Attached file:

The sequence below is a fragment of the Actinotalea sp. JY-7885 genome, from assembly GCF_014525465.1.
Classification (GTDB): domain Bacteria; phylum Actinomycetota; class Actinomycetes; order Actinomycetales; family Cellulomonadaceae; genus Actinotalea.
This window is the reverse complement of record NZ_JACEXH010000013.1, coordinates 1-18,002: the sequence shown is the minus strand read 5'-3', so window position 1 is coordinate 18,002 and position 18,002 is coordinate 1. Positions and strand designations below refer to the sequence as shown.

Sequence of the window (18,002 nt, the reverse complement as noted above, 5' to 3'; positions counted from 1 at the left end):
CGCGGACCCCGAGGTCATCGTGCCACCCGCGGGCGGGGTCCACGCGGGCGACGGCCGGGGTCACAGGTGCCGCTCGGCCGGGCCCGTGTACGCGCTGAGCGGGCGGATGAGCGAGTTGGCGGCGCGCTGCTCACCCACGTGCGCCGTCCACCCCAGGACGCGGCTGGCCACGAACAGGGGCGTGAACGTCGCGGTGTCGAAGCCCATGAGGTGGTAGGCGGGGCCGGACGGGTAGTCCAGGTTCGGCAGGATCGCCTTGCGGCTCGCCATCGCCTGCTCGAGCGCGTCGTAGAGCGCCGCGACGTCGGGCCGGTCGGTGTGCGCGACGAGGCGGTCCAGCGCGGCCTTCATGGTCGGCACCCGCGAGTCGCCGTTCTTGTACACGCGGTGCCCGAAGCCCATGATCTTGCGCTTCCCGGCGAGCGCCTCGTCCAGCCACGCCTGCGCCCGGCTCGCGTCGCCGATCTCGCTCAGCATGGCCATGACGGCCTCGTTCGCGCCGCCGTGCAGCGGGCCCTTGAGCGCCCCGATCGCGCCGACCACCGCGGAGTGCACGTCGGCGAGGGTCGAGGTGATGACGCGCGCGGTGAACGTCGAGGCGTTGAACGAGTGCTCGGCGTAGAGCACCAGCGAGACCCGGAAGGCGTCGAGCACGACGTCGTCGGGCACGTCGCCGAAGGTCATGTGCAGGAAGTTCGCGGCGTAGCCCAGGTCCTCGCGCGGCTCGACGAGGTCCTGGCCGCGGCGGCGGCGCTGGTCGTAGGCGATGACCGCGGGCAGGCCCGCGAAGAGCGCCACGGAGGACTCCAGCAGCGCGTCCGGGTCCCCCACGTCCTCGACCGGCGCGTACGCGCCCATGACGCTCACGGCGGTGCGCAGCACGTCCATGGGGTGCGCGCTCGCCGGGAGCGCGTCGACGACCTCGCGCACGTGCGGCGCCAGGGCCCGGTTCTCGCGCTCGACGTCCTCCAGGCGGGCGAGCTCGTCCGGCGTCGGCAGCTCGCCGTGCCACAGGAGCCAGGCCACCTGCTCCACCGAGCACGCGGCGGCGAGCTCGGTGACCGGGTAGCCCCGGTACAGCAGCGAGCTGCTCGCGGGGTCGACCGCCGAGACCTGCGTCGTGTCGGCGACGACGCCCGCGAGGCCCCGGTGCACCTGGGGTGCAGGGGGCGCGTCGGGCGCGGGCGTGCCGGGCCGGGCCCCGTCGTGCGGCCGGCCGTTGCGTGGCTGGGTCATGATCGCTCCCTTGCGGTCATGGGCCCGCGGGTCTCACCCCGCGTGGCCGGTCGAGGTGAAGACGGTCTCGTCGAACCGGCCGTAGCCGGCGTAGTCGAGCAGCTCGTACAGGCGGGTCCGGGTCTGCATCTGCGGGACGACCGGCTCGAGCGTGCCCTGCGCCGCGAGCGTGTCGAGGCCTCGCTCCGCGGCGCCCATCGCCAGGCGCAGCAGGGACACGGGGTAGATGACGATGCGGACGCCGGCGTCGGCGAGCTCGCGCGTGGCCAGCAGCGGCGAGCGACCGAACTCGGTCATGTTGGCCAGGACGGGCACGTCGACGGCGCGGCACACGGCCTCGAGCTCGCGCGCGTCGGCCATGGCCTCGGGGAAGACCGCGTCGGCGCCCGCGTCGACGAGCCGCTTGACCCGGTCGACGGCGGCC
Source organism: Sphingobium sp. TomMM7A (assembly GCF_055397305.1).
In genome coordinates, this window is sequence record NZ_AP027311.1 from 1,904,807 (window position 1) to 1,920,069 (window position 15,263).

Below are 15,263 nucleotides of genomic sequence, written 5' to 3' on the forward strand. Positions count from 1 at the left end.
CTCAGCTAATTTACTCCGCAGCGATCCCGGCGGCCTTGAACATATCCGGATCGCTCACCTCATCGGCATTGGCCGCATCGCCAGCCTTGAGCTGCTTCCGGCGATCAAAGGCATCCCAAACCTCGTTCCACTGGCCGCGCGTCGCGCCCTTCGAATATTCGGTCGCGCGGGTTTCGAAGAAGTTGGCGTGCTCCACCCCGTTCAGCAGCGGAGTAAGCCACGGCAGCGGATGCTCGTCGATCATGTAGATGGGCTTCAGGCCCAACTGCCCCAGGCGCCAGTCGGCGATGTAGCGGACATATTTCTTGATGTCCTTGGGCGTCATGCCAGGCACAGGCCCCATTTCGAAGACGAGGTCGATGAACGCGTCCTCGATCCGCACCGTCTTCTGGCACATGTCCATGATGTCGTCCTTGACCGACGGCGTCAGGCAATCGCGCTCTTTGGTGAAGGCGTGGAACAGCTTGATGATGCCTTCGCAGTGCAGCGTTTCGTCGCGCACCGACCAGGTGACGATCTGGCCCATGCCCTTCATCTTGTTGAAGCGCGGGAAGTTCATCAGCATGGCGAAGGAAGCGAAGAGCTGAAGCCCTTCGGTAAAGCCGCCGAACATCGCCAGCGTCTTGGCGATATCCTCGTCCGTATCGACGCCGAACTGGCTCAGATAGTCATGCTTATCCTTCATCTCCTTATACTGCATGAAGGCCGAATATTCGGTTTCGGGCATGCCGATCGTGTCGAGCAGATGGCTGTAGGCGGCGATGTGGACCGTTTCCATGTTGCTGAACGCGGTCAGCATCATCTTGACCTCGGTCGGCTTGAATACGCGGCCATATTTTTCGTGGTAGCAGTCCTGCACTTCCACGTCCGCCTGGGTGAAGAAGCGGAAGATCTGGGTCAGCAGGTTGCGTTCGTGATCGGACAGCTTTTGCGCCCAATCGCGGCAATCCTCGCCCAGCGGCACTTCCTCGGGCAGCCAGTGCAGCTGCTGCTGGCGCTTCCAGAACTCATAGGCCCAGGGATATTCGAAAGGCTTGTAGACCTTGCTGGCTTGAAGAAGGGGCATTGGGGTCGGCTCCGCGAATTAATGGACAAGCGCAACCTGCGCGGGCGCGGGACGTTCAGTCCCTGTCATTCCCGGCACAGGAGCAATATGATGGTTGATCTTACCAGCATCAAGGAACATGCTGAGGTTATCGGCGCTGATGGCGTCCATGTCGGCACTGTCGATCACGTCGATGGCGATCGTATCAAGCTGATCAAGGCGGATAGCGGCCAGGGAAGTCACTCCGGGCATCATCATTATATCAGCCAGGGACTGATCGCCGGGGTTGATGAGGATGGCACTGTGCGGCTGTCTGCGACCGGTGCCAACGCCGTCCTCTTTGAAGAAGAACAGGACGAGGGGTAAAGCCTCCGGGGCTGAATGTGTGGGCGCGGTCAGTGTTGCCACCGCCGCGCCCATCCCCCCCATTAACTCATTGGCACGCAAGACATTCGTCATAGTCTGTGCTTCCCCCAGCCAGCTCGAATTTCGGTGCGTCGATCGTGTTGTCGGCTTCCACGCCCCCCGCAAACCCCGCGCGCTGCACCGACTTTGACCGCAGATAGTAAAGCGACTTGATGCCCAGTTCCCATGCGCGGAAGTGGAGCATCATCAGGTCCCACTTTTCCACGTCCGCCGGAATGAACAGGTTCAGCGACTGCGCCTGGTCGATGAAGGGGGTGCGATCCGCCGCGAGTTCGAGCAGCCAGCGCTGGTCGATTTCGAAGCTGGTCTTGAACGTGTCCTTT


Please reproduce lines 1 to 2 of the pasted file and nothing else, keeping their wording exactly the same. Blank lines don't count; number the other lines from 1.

The sequence below is a fragment of the Actinotalea sp. JY-7885 genome, from assembly GCF_014525465.1.
Classification (GTDB): domain Bacteria; phylum Actinomycetota; class Actinomycetes; order Actinomycetales; family Cellulomonadaceae; genus Actinotalea.